Google is a fast-paced, high-energy workplace. Despite the “casual” dress requirement, the company attracts and keeps some of the most brilliant brains in the technology world. There is a culture of working hard and playing hard. The Googleplex (or “the Googleplex”) in Mountain View, California, is a campus-like atmosphere. Workout facilities, a café, well-stocked snack rooms, and a dorm-like atmosphere are all available. California, Illinois, Massachusetts, Arizona, Michigan, New York, Texas, North Carolina, Oklahoma, South Carolina, Pennsylvania, Oregon, Washington (Seattle), and Washington, DC are among the states where Google has offices. Hundreds of positions in engineering, IT, operations, and support are now available. Individual accomplishments that contribute to the company’s overall performance are emphasized, as well as collective achievements. Ideas are traded, tested, and implemented with a frenzy that can be exhausting. Meetings that would normally take hours are often reduced to a talk in line for lunch, and there are minimal barriers between those who develop the code and those who write the checks. The fact that millions of people rely on Google results fuels productivity and camaraderie in this highly communicative atmosphere. Give a group of people who want to make a difference the right tools, and they will. Despite its fast growth, the company retained its small-business character. With its exercise balls, lava lights, fitness area, grand pianos, and visiting canines, the Googleplex helped foster a culture of innovation and collaboration. Initially, sophisticated computer equipment was installed up on sawhorse-supported wooden doors. Charlie Ayers, a veteran Grateful Dead cook, has been hired as the company’s chef. Weekly staff meetings were held in the open space between employees’ desks, while twice-weekly street hockey games were staged in cordoned off parts of the parking lot.
Scholarship Sponsor(s): Google
Scholarship Country: United States
Scholarship Worth: $150,000
Study Level: Vocational
Nationality: International Students
Each project will get up to $150,000 from Google, up to a maximum of 70% of the entire project costs. Google reserves the right to change these funding levels at any time.
Eligibility for Scholarship
- Open to organizations of all sizes, including freelancers and sole traders, that strive to generate unique, innovative journalism and whose projects focus on innovation in order to create a more sustainable and diversified news environment.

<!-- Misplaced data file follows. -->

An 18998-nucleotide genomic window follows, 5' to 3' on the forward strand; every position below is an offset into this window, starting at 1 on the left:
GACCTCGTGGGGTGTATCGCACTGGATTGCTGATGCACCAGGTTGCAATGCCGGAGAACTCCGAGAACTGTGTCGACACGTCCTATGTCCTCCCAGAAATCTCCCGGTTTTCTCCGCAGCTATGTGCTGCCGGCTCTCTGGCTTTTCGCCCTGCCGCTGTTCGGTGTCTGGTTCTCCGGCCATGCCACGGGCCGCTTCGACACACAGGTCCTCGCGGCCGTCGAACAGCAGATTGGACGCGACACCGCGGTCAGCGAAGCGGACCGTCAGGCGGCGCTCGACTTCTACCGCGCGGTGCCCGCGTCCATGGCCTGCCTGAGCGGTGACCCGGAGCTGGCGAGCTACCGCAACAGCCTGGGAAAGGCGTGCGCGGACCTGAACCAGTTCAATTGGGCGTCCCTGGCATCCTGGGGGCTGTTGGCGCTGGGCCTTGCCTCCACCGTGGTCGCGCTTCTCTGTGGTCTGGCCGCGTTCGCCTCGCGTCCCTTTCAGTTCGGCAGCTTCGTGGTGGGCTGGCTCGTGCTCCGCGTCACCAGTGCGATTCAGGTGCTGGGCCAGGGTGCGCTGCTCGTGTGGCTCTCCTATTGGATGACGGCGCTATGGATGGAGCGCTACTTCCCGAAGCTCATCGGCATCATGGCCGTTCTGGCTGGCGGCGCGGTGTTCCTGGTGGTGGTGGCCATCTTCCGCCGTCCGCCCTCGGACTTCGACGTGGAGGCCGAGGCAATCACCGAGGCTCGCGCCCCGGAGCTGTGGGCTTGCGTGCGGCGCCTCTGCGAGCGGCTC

- Applicants must be based in the region of the Middle East, Turkey, and Africa.
- In the Middle East, Turkey, and Africa region, news organizations must be incorporated. Unincorporated organizations must either be registered in the region or have their major place of business there if they are not.
Interview Date, Process, and Location
The following five criteria will be used to evaluate the projects:
- For the applicant and the users, preferred projects will be new and revolutionary.
- Influence on the news ecosystem: Preferred projects must show that they have the potential to have a major beneficial impact on the industry as a whole. Collaborative techniques, open source projects, or simply ideas that inspire others and foster innovative thinking in the pursuit of great journalism are all welcome.
- Feasibility: Preferred projects should be able to demonstrate their viability using unambiguous indications and metrics. They should include a list of important hazards as well as measures for mitigating them.
- Diversity: Preferred projects will be able to demonstrate their self-declared commitment to Diversity, Equity, and Inclusion in their audience, organization, or content. Google is dedicated to Diversity, Equity, and Inclusion, and tries to assist businesses and programs that share these values.
- Inspiration: Preferred initiatives will demonstrate a willingness to share information and contribute to the ecosystem’s overall progress. Attending events, writing blog entries, and contributing to case studies are all examples of this. Selected winners will be asked to write a public report summarizing the project’s findings.
The Google News Initiative (GNI) 2022 Innovation Challenge(up to $150,000) is open to all international students
Are you both interested and qualified? Visit apply, go to newsinitiative.withgoogle.com.
The application deadline for Google News Initiative (GNI) 2022 Innovation Challenge(up to $150,000) is April 5, 2022